What is sufficiency?
In most countries, patent applications are required to “disclose the invention in a manner sufficiently clear and complete for the invention to be carried out by a person skilled in the art”. This comes from the TRIPS agreement, which sets out the minimum standard for IP rights in WTO countries. The idea stems from a core principle of patenting: that a proprietor gains a limited monopoly in exchange for disclosing the invention to the public.
But what does this requirement mean? What is sufficiently clear and complete? Who is the skilled person and why do they determine whether the application is sufficient or not? What are the ramifications of the application being insufficient, and what remedies are available?
The Skilled Person
Whether a patent application is deemed clear and complete will naturally depend on the reader. It may well be that a patent concerning electronics is unclear to a leading chemist, for example. This is of course not surprising, given the chemist works in a different field to that of an electrical engineer. Sufficiency, as well as other concepts such as inventive step, must therefore be considered from the point of view of the notional person skilled in the art, or the skilled person.
The skilled person is thought of as having access to all the prior art available to the public at the priority date (the filing date, or, if priority is claimed, the filing date of the earliest priority-founding patent application), as well as having common general knowledge in line with that of somebody working in the field at the priority date. In some instances, it may be more appropriate to think of the skilled person as a group of persons, such as a research or production team, rather than a single person. Notably, the skilled person isn’t a real person, but rather a useful legal concept.
Clear and Complete
Having defined what the skilled person knows, the question then becomes: Can the skilled person put the invention into effect using the patent application?
Following the teaching in the patent application, the skilled person should be able to arrive at the invention claimed. This extends to all claim types, whether it be a method the skilled person can perform or an apparatus that can be constructed. Sufficiency is assessed at the priority date, and therefore any research or evidence made available after this date cannot be relied upon.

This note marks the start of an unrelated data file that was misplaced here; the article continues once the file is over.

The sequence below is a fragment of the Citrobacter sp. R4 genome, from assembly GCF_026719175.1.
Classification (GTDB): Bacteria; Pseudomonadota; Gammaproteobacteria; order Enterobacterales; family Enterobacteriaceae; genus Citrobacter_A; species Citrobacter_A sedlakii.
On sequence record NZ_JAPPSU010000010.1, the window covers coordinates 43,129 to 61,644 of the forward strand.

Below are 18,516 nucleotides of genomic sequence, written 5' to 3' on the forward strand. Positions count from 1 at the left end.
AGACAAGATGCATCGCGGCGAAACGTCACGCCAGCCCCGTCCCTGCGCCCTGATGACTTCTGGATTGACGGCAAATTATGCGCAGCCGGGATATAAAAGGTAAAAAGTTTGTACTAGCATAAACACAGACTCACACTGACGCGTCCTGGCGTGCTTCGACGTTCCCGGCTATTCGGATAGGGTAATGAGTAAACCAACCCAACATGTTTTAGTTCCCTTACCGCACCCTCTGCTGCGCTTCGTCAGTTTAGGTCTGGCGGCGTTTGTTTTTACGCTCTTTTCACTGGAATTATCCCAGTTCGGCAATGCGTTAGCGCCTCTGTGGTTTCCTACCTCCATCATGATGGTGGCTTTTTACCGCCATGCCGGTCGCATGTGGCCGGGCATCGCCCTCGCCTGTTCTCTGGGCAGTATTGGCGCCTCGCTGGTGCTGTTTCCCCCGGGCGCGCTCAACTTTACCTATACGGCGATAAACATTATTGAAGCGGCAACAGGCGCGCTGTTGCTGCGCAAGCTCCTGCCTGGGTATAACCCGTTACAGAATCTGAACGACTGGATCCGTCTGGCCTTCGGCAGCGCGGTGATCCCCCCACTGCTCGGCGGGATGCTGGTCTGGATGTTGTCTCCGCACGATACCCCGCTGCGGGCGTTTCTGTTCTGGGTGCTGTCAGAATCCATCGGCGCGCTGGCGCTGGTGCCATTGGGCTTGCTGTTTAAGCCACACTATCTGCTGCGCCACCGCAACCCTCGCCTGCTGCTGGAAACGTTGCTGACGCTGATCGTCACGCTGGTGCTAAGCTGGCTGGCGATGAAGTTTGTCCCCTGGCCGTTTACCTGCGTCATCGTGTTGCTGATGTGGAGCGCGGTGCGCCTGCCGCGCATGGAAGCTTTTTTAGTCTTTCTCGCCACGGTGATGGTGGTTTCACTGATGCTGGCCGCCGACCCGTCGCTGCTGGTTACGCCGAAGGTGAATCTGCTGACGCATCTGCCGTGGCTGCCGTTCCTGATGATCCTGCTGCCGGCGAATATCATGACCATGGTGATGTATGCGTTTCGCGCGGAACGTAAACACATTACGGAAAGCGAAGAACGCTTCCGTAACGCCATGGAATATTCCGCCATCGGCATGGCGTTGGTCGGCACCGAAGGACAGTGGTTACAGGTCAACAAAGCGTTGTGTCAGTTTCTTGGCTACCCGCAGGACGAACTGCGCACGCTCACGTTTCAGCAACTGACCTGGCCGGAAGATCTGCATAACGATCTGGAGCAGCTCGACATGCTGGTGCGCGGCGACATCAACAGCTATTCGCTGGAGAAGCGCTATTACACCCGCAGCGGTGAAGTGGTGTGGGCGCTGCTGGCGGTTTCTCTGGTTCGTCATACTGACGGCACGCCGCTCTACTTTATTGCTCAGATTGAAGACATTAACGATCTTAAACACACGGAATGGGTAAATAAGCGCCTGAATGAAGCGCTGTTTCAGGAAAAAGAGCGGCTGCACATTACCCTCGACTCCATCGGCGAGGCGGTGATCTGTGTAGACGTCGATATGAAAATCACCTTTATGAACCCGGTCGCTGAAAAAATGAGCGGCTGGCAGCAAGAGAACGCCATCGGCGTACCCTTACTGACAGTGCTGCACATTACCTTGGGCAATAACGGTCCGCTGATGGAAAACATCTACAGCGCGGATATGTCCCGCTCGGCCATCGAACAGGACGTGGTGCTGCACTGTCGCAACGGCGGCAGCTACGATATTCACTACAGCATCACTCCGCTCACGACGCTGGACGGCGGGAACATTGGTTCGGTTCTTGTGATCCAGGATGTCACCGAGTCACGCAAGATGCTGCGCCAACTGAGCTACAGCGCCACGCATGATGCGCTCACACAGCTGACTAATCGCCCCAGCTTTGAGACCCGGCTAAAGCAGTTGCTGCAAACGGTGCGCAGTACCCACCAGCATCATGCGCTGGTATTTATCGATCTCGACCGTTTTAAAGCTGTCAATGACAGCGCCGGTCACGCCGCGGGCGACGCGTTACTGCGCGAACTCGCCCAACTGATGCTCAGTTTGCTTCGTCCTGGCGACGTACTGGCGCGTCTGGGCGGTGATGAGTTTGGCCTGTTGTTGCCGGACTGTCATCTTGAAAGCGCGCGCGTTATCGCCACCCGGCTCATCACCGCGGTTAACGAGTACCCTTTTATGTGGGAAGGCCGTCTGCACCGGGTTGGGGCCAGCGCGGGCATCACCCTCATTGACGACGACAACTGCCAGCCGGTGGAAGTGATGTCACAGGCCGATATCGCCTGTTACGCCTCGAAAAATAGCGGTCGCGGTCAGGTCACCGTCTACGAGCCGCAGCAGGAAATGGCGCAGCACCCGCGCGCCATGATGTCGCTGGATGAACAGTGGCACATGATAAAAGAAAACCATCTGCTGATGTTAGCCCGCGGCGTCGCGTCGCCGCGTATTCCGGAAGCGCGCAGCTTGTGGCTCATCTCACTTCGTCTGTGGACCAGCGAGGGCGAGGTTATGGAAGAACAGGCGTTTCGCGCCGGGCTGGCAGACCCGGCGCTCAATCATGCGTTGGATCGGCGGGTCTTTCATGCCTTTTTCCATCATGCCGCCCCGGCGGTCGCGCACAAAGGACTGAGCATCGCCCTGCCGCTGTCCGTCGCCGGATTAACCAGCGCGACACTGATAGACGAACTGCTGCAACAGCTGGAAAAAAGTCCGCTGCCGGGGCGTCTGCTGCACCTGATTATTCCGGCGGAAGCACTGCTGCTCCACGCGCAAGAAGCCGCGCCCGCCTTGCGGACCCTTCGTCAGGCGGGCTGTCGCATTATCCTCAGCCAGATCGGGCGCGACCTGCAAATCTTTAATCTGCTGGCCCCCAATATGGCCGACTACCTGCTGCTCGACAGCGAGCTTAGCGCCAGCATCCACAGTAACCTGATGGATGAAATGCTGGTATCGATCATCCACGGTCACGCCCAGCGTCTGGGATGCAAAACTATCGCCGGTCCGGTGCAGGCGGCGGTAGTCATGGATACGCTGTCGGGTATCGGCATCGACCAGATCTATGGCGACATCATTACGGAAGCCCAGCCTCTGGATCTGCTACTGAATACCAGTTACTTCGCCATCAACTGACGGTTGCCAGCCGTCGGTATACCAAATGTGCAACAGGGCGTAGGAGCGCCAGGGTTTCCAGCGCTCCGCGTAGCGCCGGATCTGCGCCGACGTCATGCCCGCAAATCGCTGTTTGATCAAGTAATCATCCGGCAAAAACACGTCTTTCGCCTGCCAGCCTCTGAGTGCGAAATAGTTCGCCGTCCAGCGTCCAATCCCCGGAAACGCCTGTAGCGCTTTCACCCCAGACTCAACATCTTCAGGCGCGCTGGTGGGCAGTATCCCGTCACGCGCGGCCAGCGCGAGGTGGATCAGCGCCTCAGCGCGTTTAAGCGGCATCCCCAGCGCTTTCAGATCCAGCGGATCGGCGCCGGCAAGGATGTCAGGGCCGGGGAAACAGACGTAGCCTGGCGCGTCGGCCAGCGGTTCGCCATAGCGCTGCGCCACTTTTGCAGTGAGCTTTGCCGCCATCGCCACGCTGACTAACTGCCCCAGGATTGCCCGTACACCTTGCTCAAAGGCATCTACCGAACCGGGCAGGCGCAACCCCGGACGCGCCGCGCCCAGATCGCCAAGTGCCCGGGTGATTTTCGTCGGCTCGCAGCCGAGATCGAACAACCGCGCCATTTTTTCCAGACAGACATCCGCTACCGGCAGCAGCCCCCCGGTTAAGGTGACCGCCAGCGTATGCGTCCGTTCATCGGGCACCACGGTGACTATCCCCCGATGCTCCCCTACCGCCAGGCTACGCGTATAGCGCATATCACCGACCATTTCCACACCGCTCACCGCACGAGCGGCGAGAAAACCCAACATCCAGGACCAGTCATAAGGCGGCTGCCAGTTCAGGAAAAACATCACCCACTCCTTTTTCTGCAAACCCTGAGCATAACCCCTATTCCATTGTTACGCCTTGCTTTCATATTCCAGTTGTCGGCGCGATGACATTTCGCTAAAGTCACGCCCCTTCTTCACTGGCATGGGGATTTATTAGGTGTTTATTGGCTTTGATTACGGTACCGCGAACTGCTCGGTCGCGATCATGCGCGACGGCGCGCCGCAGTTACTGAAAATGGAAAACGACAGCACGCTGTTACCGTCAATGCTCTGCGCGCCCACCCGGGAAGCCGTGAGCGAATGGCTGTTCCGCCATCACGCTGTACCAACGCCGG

The skilled person shouldn’t need to think creatively, or carry out extensive research, in order to piece the invention together for themselves. However, it should be noted that the skilled person is capable of performing routine work and experimentation, and can cope with failures on their way to a working product or process. Generally, they should be able to follow what is described and use their learning and general knowledge to reach a working invention without repeated failure.
Forms of Insufficiency
The skilled person being unable to reproduce an invention from the patent application is one form of insufficiency, referred to as “classical insufficiency”, and has long been established. However, different sufficiency problems can arise in practice, with examples of what these are and how they can be overcome detailed in case law.
“Biogen insufficiency” is where the skilled person is unable to reproduce the invention across the full scope of the claim, due to the claim being too broad. An example of this could be where a group of compounds is claimed, and the description only mentions one compound in that group. The skilled person may not be able to get the invention to work when other compounds in the group are used. This is deemed to be insufficient since the monopoly that would be granted by the claim is broader than the contribution the application makes to the state-of-the-art.
Insufficiency can also arise where the skilled person is unable to carry out the invention due to an ambiguity in the claim. This is relevant when a property or parameter recited in a claim is not well-defined and which would, when relied upon, yield different results. This type of insufficiency may arise where measurements or properties are required by the claim, but the unit or method of measurement is not well-established. In such cases, it may be necessary to describe in the patent application: the measurement process; factors capable of influencing this process; and the conditions in which the process was carried out. This can remove the ambiguity and enable the skilled person to work the invention.
Ramifications and Remedies
In Europe, once a patent application has been granted by the EPO, other parties can oppose the patent within a period of nine months of grant. Oppositions can only be based on the grounds of non-patentability, added matter, and lack of sufficiency.
This means that, after grant, the patent can be challenged by others who claim the teaching of the patent is not clear and complete. A successful opposition could ultimately result in the patent being revoked.
Should a patent be found to be insufficient, it can be difficult to remedy. Amending the patent to better explain the working of the invention would likely add matter to what was filed at the priority date, and thus give rise to an added-matter objection.
It is clear that remedies are fairly limited due to the applicant being bound by the subject-matter of the patent application as filed. It is therefore critical at the drafting phase of the application to ensure there is enough explanation to enable the skilled person to work the invention.